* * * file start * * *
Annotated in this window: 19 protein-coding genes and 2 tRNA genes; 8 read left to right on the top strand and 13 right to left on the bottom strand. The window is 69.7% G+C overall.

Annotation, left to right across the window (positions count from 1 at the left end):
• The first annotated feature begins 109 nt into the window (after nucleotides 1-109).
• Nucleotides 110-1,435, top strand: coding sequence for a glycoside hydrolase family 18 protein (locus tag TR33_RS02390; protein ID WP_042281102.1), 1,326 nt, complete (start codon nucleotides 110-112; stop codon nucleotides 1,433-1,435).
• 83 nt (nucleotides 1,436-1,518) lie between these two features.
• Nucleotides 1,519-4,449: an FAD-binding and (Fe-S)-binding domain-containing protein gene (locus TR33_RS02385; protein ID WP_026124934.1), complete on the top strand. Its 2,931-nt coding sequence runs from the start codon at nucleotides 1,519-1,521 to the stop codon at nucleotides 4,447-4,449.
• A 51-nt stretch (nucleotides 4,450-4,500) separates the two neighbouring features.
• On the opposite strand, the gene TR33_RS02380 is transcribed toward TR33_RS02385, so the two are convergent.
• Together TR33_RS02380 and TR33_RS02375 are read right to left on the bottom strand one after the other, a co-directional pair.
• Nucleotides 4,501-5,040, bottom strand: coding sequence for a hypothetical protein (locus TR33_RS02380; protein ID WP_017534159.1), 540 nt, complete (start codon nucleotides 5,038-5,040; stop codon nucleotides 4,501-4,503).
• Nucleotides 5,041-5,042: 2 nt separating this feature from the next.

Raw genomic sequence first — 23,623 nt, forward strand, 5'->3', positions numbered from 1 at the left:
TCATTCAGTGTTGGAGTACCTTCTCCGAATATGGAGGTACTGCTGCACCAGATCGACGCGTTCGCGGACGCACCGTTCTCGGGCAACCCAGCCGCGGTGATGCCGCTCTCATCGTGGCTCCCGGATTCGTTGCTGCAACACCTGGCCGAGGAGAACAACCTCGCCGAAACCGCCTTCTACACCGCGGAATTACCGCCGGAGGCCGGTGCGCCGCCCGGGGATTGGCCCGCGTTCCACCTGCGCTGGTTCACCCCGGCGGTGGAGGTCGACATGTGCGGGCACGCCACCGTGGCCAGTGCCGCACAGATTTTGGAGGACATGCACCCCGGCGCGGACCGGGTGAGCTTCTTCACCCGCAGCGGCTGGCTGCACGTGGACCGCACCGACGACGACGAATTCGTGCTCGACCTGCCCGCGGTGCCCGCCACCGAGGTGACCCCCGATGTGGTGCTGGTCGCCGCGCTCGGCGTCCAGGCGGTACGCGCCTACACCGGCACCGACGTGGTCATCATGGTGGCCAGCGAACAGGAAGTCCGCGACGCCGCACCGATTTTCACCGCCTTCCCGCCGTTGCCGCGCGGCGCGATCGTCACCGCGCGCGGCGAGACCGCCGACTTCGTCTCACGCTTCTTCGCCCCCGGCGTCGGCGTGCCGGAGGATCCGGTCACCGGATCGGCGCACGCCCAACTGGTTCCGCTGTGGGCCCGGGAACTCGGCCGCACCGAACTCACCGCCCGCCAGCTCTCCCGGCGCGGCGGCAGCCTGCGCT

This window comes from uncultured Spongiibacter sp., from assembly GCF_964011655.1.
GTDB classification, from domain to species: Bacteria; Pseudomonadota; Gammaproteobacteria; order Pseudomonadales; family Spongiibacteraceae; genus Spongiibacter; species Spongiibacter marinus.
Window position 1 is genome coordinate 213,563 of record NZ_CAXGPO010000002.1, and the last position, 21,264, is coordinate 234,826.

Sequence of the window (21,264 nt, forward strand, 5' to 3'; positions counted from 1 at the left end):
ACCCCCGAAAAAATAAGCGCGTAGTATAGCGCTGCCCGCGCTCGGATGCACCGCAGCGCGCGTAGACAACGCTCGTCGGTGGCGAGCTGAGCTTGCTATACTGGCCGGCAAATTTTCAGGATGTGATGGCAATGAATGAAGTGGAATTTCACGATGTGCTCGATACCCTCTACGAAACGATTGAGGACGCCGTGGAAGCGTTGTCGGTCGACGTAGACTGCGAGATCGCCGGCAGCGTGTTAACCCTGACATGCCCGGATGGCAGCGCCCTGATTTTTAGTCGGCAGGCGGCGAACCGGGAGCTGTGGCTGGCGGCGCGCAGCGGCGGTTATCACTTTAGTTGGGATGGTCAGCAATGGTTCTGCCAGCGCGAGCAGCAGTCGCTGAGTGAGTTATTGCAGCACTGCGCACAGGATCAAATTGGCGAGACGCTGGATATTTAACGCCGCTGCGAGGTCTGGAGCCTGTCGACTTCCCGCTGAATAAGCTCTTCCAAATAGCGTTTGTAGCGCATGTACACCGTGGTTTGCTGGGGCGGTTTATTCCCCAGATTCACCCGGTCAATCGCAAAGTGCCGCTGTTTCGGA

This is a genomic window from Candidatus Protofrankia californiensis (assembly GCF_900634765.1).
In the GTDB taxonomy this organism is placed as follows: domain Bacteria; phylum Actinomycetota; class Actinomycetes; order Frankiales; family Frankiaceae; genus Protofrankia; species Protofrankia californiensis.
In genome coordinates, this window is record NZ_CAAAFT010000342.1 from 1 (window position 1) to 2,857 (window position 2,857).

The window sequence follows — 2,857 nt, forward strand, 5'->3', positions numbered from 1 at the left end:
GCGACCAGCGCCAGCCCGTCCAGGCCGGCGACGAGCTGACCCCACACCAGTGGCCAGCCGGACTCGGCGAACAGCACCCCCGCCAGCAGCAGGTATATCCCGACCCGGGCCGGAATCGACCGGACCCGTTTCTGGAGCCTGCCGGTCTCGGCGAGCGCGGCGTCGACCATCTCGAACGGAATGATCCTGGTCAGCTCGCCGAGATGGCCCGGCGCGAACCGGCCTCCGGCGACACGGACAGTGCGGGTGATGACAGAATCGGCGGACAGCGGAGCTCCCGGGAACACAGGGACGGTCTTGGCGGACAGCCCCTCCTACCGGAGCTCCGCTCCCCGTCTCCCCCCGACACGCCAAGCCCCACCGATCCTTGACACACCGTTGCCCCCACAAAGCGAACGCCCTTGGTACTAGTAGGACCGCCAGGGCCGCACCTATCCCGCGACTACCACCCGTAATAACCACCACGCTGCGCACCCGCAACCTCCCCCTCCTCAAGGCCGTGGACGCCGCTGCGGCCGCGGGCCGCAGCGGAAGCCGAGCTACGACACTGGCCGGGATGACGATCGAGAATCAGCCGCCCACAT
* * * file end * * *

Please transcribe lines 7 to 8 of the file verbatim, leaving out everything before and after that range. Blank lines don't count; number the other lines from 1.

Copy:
• A 51-nt stretch (nucleotides 4,450-4,500) separates the two neighbouring features.
• On the opposite strand, the gene TR33_RS02380 is transcribed toward TR33_RS02385, so the two are convergent.